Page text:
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Guillaume Senez Our Struggles


Our Struggles | 2019 Panorama Film Festival Review

Our Struggles | 2019 Panorama Film Festival Review

Strife Sentence: Senez Presents Quietly Effective Domestic Drama

Guillaume Senez Our StrugglesDirector Guillaume Senez teams with writer Raphaëlle Desplechin (sister of Arnaud and Cesar winner for Mathieu Amalric’s On Tour, 2010) for sophomore feature, Our Struggles, a quiet, unassuming domestic drama about a blue-collar dad left in the lurch. It’s a scenario we’ve seen countless times before, and yet, like his 2015 debut Keeper, Senez balances a fine line between kitchen-sink and human rights subtexts.

Sans any major dramatic outbursts, the simmering humanistic narrative of this French-Belgian co-production is kept afloat by a strong performance from Romain Duris in one of his finest dramatic leads in a decade. The balance of work vs. home life intersects with unyielding gender expectations of heterosexual nuclear familial patterns in realistic ways, with streaks of levity allowing for Senez and Desplechin to sidestep the expected miserabilism typical of comparable narratives.

While consumed with union duties at work, Olivier Vallet (Duris) is shocked when his wife Laura (Lucie Debay) suddenly leaves one day, an unpleasant situation discovered when she neglects to pick their two young children up from school. Perplexed at her absence, he’s unable to file a missing person’s report since she took her belongings. Shortly after, a postcard arrives and the truth hits home—Laura has abandoned them without explaining why. As he attempts to juggle increasingly tense work situations, Olivier tries to find out why Laura may have left, discovering she may have been more unhappy with their life together than she had let on. With the help of his sister and mother, Olivier struggles to find a new rhythm in this unwelcome reality.

Although Kramer vs. Kramer (1979) is an obvious comparable template, Senez displays subtler sensibilities in keeping with a fine tradition of similar French contemporary directors. The empathetic antidote to something like Xavier Legrand’s impressive but distressing domestic abuse drama Custody (2017), Our Struggles is also an essay on working class realties which inform day-to-day foibles and persona defining workplace politics. As such, Senez follows in the footsteps of early Laurent Cantet and Dardenne Bros. offerings, confirming himself a peer of Stéphane Brizé, whose recent Vincent Lindon titles The Measure of a Man (2015) and At War (2018) are kindred spirits to Duris’ Olivier Vallet.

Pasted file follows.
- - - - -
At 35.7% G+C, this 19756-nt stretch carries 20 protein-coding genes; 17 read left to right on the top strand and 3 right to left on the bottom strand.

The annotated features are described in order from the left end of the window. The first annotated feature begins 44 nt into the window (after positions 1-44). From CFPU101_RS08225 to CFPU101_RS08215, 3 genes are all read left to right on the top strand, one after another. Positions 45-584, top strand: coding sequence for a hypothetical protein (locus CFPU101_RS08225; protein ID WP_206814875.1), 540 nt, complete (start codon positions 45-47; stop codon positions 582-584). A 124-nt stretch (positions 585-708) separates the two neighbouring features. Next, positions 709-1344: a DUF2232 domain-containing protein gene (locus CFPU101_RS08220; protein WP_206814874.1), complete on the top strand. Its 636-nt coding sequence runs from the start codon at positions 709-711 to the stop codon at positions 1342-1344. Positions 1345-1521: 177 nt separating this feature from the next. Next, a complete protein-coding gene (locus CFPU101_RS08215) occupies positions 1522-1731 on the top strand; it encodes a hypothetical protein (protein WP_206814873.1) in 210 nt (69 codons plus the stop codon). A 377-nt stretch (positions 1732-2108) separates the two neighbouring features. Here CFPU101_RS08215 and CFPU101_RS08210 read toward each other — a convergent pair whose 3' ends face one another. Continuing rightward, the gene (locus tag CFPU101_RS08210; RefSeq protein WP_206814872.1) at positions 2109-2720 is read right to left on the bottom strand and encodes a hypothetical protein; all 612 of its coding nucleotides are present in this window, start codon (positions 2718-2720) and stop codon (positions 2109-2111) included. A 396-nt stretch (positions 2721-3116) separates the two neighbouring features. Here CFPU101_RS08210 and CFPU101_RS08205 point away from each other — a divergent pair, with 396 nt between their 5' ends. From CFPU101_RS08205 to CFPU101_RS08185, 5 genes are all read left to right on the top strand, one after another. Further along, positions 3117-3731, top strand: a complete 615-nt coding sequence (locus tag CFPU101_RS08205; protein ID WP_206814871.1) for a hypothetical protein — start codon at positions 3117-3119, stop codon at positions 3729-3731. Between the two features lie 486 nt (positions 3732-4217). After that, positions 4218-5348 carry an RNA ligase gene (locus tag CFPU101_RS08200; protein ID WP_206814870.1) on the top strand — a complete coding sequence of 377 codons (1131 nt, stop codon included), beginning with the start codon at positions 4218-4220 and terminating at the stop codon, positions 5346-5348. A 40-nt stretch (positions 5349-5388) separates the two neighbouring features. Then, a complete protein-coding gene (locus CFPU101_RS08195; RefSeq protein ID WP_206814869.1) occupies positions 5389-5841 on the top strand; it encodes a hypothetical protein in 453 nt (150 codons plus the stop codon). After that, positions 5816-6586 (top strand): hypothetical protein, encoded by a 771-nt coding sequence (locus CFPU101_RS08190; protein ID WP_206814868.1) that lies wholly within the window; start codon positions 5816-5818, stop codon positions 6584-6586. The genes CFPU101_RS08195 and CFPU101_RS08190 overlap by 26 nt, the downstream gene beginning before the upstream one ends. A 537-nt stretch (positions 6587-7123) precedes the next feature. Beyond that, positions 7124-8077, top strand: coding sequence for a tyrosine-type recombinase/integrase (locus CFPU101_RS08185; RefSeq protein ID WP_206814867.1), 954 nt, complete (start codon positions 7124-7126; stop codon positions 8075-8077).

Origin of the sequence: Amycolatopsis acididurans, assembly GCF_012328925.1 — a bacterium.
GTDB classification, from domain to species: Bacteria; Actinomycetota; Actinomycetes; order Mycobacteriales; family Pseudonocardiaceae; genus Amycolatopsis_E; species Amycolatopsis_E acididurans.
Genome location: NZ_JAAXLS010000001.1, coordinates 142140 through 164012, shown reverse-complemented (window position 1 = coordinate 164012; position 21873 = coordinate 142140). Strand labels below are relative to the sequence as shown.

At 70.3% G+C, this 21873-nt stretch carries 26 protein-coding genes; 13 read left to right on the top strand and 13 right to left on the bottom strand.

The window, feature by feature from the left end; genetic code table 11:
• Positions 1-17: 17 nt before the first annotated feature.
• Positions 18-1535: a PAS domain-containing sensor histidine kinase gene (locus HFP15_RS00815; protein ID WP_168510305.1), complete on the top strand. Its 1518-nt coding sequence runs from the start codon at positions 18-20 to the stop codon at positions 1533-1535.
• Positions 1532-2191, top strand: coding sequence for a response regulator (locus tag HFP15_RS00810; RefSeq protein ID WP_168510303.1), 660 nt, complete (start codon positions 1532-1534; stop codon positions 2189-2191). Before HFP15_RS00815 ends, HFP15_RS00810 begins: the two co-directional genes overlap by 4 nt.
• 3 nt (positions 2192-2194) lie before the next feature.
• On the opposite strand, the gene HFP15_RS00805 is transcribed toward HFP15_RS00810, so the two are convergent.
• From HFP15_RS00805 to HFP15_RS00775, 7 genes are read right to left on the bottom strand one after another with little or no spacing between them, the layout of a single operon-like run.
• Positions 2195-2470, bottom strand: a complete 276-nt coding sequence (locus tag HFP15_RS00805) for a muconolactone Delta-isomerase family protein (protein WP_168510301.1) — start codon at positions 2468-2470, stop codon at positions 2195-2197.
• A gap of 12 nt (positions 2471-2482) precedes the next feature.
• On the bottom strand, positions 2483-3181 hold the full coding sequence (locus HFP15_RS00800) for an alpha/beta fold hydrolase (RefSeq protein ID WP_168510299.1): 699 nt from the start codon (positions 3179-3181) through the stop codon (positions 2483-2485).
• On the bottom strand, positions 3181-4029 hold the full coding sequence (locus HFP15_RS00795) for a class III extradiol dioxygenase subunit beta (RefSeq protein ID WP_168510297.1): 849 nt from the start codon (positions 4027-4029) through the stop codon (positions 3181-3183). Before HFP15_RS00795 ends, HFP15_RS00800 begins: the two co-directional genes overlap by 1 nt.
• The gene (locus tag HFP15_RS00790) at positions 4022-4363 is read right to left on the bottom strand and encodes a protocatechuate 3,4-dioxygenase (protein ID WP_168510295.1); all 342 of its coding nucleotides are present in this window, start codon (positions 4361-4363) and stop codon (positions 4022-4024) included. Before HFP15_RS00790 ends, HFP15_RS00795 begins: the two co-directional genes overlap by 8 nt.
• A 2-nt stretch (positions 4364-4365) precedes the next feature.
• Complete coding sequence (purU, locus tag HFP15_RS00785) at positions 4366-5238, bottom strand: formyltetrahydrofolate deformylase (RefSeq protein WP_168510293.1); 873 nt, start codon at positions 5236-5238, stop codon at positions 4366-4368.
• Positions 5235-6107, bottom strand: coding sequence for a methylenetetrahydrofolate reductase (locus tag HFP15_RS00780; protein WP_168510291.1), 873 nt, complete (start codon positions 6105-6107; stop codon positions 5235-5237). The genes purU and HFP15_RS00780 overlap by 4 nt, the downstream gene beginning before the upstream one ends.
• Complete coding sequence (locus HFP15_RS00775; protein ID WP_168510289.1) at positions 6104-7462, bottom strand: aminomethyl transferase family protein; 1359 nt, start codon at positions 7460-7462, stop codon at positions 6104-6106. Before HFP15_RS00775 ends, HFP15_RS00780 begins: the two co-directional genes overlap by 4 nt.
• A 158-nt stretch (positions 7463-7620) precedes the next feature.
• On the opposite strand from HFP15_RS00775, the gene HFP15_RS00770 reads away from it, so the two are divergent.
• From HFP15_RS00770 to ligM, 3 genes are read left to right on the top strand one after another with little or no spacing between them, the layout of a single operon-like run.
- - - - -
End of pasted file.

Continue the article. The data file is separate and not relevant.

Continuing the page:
As the emotionally distressed wife, Lucie Debay (who also recently starred alongside Duris in Nicolas Boukrief’s The Confession, a remake of the 1961 Melville classic Leon Morin, Priest) manages to make the most of her limited screen time, particularly in an emotionally fraught breakdown at work as she responds to a client’s distress at not being able to afford her purchases. The exchange perfectly exemplifies her character’s unvoiced depths of an unfulfilled existence.

Duris shoulders the film’s heavy lifting, and the celebrated French actor doesn’t disappoint, sharing a handful of frazzled interactions with problematic human resource representatives who have forgotten how humanity is supposed to be part of their job description. Tempestuous interactions with family members arriving in the wake of Laura’s disappearance feel authentic, with a brief but resonant supporting turn from Laetitia Dosch as his prickly sister. Senez purportedly required his cast to improvise dialogue based on the parameters of the sequences, a tactic which may account for some unexpectedly empathetic elements in predictable scenarios.

Although Our Struggles might eventually feel too slight to make a major impression (Senez premiered out of Critics’ Week in Cannes in 2018 while the film nabbed Cesar nods for Duris and Best Foreign Film), it’s a well-crafted working class drama on resiliency and sacrifice.

Reviewed on May 4th at the Panorama Film Festival at MoMI. 98 Mins.


Los Angeles based Nicholas Bell is's Chief Film Critic and covers film festivals such as Sundance, Berlin, Cannes and TIFF. He is part of the critic groups on Rotten Tomatoes, The Los Angeles Film Critics Association (LAFCA), the Online Film Critics Society (OFCS) and GALECA. His top 3 for 2021: France (Bruno Dumont), Passing (Rebecca Hall) and Nightmare Alley (Guillermo Del Toro). He was a jury member at the 2019 Cleveland International Film Festival.

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